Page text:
This seems to be Ian Urquhart’s assessment of the matter in his column. He starts by misrepresenting support for MMP as being entirely driven by anti-Harris sentiment:
“The motivation springs from the election of the Mike Harris government in 1995. Harris’s Conservatives won a majority in the Legislature with less than half the popular vote (45 per cent, to be exact).”
Nice. Start the column by impugning the motives of MMP supporters. No one cares about democratic reform in and of itself, they all just fueled their fears about another Common Sense Revolution into electoral reform. Odd that the 103 people chosen for the citizens assembly that proposed this change were all alike in their fear of Mike Harris.
Urquhart goes on to compare us to New Zealand:
“Take New Zealand, for example. It used to have an electoral system just like ours, with two parties (Labour and National) trading places at the top and a third party occasionally winning a seat or two.
But in 1993 New Zealand switched to a new system – mixed-member proportional, or MMP, which is the same system on the referendum ballot in Ontario.
Now New Zealand has eight different parties in its parliament, including a Maori party, one that opposes more Asian immigration, and another that wants a hard cap on government spending.”
Oh no! Now New Zealand has several additional political parties! Never mind that the two main parties in the old system probably had elements that were supportive of Maori rights, stopping Asian immigration, and capping government spending, now these groups have their own parties! I suspect in Ontario that if you replace “Maori” with “Aboriginal Canadians” you’d probably have the exact same interest groups within the major parties.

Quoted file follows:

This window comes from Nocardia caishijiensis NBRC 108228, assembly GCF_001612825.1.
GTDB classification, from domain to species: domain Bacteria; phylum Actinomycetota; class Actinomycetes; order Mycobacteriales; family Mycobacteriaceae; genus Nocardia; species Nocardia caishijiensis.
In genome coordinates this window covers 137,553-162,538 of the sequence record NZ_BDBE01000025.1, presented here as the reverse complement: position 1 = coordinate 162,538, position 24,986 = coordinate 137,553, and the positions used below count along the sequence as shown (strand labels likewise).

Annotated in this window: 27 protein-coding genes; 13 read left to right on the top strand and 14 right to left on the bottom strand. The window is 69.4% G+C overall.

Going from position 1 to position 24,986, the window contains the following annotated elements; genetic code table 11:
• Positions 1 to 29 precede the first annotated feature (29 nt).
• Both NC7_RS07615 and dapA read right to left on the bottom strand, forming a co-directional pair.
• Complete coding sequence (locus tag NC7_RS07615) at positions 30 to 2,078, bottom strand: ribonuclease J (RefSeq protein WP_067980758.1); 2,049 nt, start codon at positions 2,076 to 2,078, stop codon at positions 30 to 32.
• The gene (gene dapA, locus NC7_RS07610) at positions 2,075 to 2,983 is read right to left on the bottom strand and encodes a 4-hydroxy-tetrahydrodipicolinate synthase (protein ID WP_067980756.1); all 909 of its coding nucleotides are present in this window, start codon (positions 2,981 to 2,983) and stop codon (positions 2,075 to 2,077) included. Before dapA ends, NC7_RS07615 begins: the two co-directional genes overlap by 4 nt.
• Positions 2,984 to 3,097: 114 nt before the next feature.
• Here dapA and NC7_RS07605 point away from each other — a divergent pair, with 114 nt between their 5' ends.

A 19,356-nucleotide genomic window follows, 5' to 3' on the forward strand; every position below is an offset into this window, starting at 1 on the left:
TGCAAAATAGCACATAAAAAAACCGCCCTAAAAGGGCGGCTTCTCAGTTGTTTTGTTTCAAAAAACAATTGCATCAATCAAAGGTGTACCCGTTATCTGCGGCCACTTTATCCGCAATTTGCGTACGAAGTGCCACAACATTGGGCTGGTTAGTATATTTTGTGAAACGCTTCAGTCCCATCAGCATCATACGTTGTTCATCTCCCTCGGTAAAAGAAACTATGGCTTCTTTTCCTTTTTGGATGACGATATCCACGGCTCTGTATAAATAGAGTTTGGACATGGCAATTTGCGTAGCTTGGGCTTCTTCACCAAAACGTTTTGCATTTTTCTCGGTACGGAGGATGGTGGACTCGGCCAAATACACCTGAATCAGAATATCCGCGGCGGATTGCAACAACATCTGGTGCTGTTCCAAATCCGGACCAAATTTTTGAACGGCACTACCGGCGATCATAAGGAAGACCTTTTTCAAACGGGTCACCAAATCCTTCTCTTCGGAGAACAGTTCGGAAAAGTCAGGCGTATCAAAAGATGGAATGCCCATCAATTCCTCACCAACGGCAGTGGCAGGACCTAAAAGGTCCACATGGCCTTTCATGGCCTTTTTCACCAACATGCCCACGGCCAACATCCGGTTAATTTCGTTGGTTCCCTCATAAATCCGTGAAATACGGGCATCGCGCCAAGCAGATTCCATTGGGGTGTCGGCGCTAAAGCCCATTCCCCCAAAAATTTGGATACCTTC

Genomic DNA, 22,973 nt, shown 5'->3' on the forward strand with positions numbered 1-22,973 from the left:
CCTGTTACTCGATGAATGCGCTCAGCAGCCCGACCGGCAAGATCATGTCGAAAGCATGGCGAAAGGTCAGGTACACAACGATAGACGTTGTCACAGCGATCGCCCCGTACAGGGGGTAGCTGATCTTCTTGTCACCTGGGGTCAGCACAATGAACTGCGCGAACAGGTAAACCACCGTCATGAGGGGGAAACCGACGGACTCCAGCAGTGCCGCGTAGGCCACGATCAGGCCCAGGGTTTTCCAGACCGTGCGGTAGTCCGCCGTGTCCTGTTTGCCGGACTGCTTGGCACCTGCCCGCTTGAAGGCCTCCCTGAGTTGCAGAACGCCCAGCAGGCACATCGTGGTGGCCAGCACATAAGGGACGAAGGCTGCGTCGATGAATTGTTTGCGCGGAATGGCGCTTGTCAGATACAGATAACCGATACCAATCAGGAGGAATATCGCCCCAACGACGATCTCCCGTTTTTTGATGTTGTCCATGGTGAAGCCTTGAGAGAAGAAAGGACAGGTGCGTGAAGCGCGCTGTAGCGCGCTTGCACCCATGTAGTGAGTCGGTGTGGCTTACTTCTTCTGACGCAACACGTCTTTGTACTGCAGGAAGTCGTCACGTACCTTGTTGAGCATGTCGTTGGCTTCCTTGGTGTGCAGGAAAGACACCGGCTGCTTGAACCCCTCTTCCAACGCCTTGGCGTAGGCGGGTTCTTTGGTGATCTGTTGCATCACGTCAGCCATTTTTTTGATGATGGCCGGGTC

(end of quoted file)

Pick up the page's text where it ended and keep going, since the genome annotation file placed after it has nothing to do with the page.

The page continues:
Urquhart raises the spectre of regional separatist parties (for the North and Toronto) gaining a foothold too. What strikes about me about this comment is that the Bloc always got way more seats than their share of the popular vote suggested. I find it hard to believe that you would get anywhere near enough votes to send a Toronto separatist to Queen’s Park – or a northern one for that matter.
Urquhart concludes with an even more bizarre MMP doomsday scenario:
“So we might end up with another Mike Harris who becomes premier with the support of a pro-life party and/or a northern party that is against gun control and for logging in provincial parks.”
Considering that the Family Coalition Party would need to double its vote share to get any seats and the fact that no northern party has been elected in recent memory makes me suspicious of this scenario. If this was the prospect, why on earth does Urquhart think that more progressive parties wouldn’t work together to counteract this. In this scenario, the Liberals, NDP, and Greens would have to be devastated for this to happen. And what prevents this massive electoral meltdowns? That’s right, it’s MMP!
I was worried that Ian Urquhart would rehash some of the standard issue anti-MMP talking points. Instead though he has worked up a set of improbable and bizarre scenarios and tried to scare us with the prospect of more than three parties in the legislature.